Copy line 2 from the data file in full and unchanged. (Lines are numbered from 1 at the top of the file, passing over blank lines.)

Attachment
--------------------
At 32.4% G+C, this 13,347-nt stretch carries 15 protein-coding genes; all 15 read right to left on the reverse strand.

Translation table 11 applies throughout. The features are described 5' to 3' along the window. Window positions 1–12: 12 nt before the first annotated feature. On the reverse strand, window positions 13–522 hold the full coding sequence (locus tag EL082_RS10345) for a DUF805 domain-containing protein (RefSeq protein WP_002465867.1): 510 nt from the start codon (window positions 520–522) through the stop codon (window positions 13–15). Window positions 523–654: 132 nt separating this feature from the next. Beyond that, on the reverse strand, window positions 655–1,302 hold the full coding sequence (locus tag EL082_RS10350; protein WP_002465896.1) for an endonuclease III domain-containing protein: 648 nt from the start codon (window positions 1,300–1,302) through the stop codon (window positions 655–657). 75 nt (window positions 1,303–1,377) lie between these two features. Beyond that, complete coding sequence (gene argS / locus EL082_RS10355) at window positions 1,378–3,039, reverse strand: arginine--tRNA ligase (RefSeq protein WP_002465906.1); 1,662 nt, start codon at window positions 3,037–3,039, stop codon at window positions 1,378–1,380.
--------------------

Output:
Translation table 11 applies throughout. The features are described 5' to 3' along the window. Window positions 1–12: 12 nt before the first annotated feature. On the reverse strand, window positions 13–522 hold the full coding sequence (locus tag EL082_RS10345) for a DUF805 domain-containing protein (RefSeq protein WP_002465867.1): 510 nt from the start codon (window positions 520–522) through the stop codon (window positions 13–15). Window positions 523–654: 132 nt separating this feature from the next. Beyond that, on the reverse strand, window positions 655–1,302 hold the full coding sequence (locus tag EL082_RS10350; protein WP_002465896.1) for an endonuclease III domain-containing protein: 648 nt from the start codon (window positions 1,300–1,302) through the stop codon (window positions 655–657). 75 nt (window positions 1,303–1,377) lie between these two features. Beyond that, complete coding sequence (gene argS / locus EL082_RS10355) at window positions 1,378–3,039, reverse strand: arginine--tRNA ligase (RefSeq protein WP_002465906.1); 1,662 nt, start codon at window positions 3,037–3,039, stop codon at window positions 1,378–1,380.